Remember Thomas Guides?

Thomas Guide

In the '80s until I moved away in 2003, a Thomas Guide was indispensable. I always had one in my car.

It’s been over a decade since I lived in L.A. In that time online maps have gotten better. (Toward the end, it was often more convenient to print off MapQuest directions.) My car has a built-in GPS display. I have no need for a Thomas Guide anymore.

But I do remember them fondly.

I remember them. Despite driving for a courier service, I never used 'em. I had AAA and got free maps, easily $200-300 worth a year.
Over the course of a full day of driving, it was easier to map out routes on one sheet rather than flipping multiple pages.

Loved 'em!

Wow. Used to be a religious artifact - one in each car, new ones for our field staff each year, must-haves.

Hadn’t even thought of the name in… eight years? Ten? Holy buggy whips, Batman!

ETA - Oh, and I lived almost on top of one of their copyright traps, too. A little loop street named… um… Redfern Circle? that most certainly did not exist. I stood in that vacant lot (SP property) and checked.

When I first moved to the PacNW I could not have lived without them. Still have one around here someplace…

Thank you Johnny L.A. for reminding me of yet another of the artifacts of my SoCal life :slight_smile:

Funny thing is, neither I nor anyone in my family ever had one, yet one of my favorite sarcastic comebacks whenever I was with other people and someone asked about location, i.e. “where’s the bathroom?” I’d always say “excuse me while I consult my Thomas Guide”.

Here’s another.


If you never listened, you might have to look them up.

Wouldn’t that be your John Thomas Guide?

Double pun! Double pun! Scoooorrrrre!

Whattttya kiddin’ me!? Mark and Brian were the vortex of comedy! Not sure if I can get them here at work; right now I’m streaming KROQ.

It took me a moment to get this. You’re funny, you:p

Who are Mark and Brian? :confused:


(I’m a Kevin & Bean guy. :wink: )

Wow, I’ve never heard anyone call an anal fissure a “vortex.”

I hate morning shows more than just about any other nominal “entertainment” offering, and Mark and Brian were one thing I was glad to leave behind even slight, accidentally heard snippets of.

I’m pretty sure every major metro area had something similar. Houston had Key Maps and Dallas had Mapsco maps (just called a “Mapsco”). Both of them were the page/letter square style where you could look up an address in the index, and it would tell you page and alphabetic grid square.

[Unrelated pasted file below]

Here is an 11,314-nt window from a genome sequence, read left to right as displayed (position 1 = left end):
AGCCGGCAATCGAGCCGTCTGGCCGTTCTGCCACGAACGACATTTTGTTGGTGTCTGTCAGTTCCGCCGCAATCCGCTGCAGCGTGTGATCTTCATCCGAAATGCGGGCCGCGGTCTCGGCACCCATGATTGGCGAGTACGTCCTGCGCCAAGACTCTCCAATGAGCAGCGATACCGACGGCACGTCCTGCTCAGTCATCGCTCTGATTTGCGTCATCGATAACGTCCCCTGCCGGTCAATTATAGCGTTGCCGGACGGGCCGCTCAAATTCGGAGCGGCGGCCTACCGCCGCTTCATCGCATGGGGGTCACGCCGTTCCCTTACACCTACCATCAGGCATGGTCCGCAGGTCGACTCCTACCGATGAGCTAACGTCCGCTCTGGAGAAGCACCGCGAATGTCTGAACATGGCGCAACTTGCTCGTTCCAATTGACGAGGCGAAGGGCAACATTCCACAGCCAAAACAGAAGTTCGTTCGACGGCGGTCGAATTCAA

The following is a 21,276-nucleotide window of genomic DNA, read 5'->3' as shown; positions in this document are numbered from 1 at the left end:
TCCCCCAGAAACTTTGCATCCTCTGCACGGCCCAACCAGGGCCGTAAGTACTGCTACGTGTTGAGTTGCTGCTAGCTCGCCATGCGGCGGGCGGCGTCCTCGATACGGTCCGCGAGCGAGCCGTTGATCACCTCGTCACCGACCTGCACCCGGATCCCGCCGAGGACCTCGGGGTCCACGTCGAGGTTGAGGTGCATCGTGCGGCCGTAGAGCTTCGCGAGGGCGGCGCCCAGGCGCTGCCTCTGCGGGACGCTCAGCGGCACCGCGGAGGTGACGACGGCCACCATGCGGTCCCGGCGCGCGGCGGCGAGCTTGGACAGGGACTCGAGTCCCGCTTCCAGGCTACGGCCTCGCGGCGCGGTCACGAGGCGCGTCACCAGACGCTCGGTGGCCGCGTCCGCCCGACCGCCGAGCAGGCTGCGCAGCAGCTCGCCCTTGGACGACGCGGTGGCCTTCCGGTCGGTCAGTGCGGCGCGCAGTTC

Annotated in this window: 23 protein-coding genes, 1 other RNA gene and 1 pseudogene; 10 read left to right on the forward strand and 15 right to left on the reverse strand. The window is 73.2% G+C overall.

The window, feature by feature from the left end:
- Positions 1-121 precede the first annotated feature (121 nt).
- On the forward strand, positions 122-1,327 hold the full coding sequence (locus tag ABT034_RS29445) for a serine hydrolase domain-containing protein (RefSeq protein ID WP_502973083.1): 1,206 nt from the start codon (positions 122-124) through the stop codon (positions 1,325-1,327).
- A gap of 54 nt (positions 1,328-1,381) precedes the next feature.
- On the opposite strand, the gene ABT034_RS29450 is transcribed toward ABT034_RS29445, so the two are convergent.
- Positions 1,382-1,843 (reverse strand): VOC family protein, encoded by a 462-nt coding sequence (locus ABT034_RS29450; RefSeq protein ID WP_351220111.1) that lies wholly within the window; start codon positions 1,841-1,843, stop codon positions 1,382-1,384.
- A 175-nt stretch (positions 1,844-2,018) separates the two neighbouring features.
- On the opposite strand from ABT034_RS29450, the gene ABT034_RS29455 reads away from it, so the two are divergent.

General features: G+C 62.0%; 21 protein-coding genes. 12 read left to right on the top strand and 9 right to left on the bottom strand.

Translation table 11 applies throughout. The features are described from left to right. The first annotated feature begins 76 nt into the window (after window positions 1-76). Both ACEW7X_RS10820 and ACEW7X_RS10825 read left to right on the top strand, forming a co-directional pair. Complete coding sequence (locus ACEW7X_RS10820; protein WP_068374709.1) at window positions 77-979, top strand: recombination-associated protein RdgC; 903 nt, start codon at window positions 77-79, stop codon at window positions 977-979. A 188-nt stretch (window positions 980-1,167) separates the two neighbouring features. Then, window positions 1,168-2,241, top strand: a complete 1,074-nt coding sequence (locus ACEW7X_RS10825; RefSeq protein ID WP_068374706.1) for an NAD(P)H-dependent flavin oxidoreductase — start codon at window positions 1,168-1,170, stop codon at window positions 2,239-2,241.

Were the Thomas Guides like that?

It was a rite of passage in L.A. that when you got your first car you got your first Thomas Guide. It really helped to get around Sigalerts.

Yes, and Realtors loved them as Thomas coordinates were incorporated into many MLS listings. IIRC, it was something like “123 Fake Street, San Jose 163:C8” where the number at the end meant Page 163, grid C8 to help find an address.

They could be better than GPS as it was easy to look at a listing, quickly spot its location and realize it was close to the sewage plant, or see that it was a block away from a nice park, etc.

I remember when Mark & Brian stole Kevin & Bean’s ‘Bathroom Interviews’ schtick. They didn’t do it as well.

When I moved to Washington I bought a Thomas Guide for up here. The book for the whole state was smaller than the one for L.A. and Orange Counties. Barely used it.

Well, once you figure out the theekwet twick to that NE/SE/SW/NW crap and learn to memorize five-digit street addresses, you don’t need much more help.

Well, I haven’t. I can find my way to the office (Harbor Island), Belltown, Trader Joe’s in West Seattle, and home again. Anywhere else, I use the GPS. I’ve been driving to Seattle and back for eight years, and I still don’t know where the traffic reporters are talking about.

I remember them with nothing but fondness. As a kid, I used to love following random roads off into nothingness (also known as the local mountains).

When my now-wife was moving out here in 2011, I bought her one as a gift. Sure, they were already obsolete at that point, but I couldn’t help myself.

Speaking of maps and obsolescence, Asimovian, and since you have an interest in aviation, expired sectionals make nifty gift wrap.